However, Mr. Nhan including many Vietnamese see that the choice government chose was not right for them but they are sill voiceless to be heard and the cycle of Kamma of an imperialism mindset under the yoke of communist system has been rolling non-stop although barking sound sometime distracted them a lot. I would like to invite everyone to read this report by BBC written by Kevin Doyle from Phnom Penh

Continue reading “Vietnamese veterans celebrated their retreat from Cambodia 25 years ago”

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Do Not Accept Mediocrity

Mediocrity isn’t being marginal; it’s being stagnant.
Note: After writing something about “The concept of national reconciliation and unity” in Cambodia politics is an excuse for the winner to prolong their power, I got this precise argument from Dr. Gafar Peang-Meth which posted in WalkeTheTalk. I cannot abstain from publishing it here. Thank you very much Dr. Gafar Peang-Met for this wisdom sharing.
Eric Harvey & The WalkTheTalk.com Team
Here’s a great leadership lesson for all of us:

Leadership does not suffer mediocrity well. It has no place for those who desire only to tread water and bob in their current circumstances. Leadership is about moving boldly in the direction of one’s dreams and goals — even when those distant shores are not in view or the waters are filled with dangerous creatures. Leaders are never comfortable with the status quo; they are always in search of growth, change and continuous improvement.  To a leader, stagnation is death-by-omission.

But how aggressive are we in addressing mediocrity in our ranks? As leaders, have we grown too comfortable with our own skills and expectations?

Mark Twain stated, “Keep away from those who try to belittle your ambitions. Small people always do that, but the really great make you believe that you too can become great.”

Lead Well, Lead Right

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Comment and critics on recently published article on The Diplomat

Mr. Heng Sarith has well articulated on the concept of implementation and durable performance on foreign policy Cambodia has adhered to. His theoretical framework of Asian Century, Post-Conflict Cambodia, and Six-Point Principles for Cambodia to follow to enabling its grand approach of international relations is seen lacking concrete capacity to implement if we are looking at Cambodia domestic politics. First, Cambodia is still straying its choice in between China, US and Vietnam. An approaching unavoidable conflicts for their country interests in between these three countries regardless South China Sea, or Japanese’s island conflict with China, including other alliance strategy schemes, Cambodia must prepare itself well to face off with all these unpredictable phenomenon. Second, the preempted tools such as military and money to retain, neutralize or offend in case of incident happened, as foreign policy expert coined them, Cambodia is falling very short to develop this capacity. Third, it has been more than 30 years now that Cambodia political development is still governed by a single political party, the CPP. This prolonged political power of one party state is not productive to having smooth democratization at all. Without gaining genuine democracy in this country, Cambodia is a pawn of foreign policy, not a paw at all.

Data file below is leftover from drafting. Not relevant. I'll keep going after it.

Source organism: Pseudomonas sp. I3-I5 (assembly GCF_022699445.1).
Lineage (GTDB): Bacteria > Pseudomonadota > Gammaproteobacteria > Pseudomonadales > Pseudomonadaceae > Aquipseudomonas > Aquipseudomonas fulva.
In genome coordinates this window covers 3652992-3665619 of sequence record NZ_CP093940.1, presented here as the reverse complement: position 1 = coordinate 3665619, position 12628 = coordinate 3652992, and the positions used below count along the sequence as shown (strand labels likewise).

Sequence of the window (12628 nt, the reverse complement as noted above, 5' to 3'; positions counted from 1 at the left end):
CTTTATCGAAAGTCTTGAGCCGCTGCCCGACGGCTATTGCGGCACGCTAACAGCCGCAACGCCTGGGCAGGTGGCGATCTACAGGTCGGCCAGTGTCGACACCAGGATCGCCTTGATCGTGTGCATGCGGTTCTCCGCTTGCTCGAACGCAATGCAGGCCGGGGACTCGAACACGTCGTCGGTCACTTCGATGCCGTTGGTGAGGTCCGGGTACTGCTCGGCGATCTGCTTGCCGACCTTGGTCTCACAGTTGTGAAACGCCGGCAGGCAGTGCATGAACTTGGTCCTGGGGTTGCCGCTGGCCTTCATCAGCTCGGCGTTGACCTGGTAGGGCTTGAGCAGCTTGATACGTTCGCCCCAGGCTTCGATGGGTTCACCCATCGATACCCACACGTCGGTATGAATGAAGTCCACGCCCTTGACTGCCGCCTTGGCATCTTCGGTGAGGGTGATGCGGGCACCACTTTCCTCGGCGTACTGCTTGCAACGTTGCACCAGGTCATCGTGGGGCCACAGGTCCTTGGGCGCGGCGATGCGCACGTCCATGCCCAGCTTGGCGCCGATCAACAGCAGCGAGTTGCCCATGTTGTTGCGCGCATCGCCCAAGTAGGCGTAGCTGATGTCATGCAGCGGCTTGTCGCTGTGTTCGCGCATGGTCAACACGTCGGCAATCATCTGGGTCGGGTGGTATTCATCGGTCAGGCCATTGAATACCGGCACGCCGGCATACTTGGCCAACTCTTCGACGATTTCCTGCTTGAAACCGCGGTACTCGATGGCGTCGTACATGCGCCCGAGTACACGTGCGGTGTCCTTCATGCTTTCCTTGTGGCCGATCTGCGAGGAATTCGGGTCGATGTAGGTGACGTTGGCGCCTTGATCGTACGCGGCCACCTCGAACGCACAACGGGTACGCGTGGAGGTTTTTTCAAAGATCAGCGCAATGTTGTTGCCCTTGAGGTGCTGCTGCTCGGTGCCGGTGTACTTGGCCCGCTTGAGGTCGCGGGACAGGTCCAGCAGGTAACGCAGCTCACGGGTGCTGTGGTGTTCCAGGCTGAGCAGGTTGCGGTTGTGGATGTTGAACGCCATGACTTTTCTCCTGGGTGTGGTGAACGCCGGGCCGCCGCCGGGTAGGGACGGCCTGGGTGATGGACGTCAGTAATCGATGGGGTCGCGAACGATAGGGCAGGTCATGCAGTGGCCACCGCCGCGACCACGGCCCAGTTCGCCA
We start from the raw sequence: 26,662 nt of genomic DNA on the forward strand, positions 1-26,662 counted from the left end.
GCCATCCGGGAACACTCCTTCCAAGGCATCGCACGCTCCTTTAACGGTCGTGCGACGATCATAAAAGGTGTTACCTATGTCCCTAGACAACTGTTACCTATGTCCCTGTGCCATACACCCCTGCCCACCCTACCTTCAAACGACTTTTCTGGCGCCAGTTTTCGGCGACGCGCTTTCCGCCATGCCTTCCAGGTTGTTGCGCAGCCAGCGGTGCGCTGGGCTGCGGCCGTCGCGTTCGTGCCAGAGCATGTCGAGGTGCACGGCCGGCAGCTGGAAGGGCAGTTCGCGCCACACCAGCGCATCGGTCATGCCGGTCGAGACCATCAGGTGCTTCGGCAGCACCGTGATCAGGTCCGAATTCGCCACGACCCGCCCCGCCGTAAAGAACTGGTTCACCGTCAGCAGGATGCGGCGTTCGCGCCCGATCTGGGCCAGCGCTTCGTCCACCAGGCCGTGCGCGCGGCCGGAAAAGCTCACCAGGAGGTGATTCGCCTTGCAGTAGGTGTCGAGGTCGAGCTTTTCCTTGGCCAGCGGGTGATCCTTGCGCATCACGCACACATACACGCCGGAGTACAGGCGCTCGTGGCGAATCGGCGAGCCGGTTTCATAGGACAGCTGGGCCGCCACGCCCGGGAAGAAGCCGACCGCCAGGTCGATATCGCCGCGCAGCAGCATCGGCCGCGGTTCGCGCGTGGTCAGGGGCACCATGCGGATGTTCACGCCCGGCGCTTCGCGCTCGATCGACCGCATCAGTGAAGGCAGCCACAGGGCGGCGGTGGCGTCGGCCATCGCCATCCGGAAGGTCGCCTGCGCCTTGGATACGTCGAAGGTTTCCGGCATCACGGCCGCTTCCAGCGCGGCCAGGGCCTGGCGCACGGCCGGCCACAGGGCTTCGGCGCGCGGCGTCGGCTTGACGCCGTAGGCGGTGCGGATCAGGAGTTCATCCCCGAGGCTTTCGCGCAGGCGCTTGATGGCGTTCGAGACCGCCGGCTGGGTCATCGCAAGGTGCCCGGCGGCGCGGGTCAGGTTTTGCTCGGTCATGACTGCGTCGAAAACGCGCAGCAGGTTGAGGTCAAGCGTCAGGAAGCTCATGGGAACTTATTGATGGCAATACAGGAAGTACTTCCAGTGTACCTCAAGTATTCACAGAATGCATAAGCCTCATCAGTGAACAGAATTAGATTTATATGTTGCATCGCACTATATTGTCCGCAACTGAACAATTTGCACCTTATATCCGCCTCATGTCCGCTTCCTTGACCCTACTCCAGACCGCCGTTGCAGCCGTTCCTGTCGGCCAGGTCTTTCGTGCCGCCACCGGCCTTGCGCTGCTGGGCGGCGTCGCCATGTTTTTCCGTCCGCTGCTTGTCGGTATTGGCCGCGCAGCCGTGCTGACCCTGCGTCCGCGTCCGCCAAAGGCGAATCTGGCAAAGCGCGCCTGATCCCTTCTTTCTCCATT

Like I ever said before, the internal strength is a must for Cambodia to sustain its above three pillars strategy. At the moment, I can criticize that, the concept of national reconciliation and unity that CPP and CNRP has already assembled at the assembly, is a grand political trick that Cambodian people have already been alerted. The statement to create the political power of “check and balance” is far away from reach and reality. Why? The military is not yet integrated into realistic neutral national arm-forces. Court and judicial system is not yet neutral or due course in accordance to the law. Public servants are still under armpit of the CPP. The hope to change and improve this embedded political culture rests on Cambodian people in general who can vote for change, civil society, capable CNRP law-makers, and modern CPP pragmatists. I would like to invite everyone to read in details on The Diplomat published on 11 September 2014

Continue reading “Comment and critics on recently published article on The Diplomat”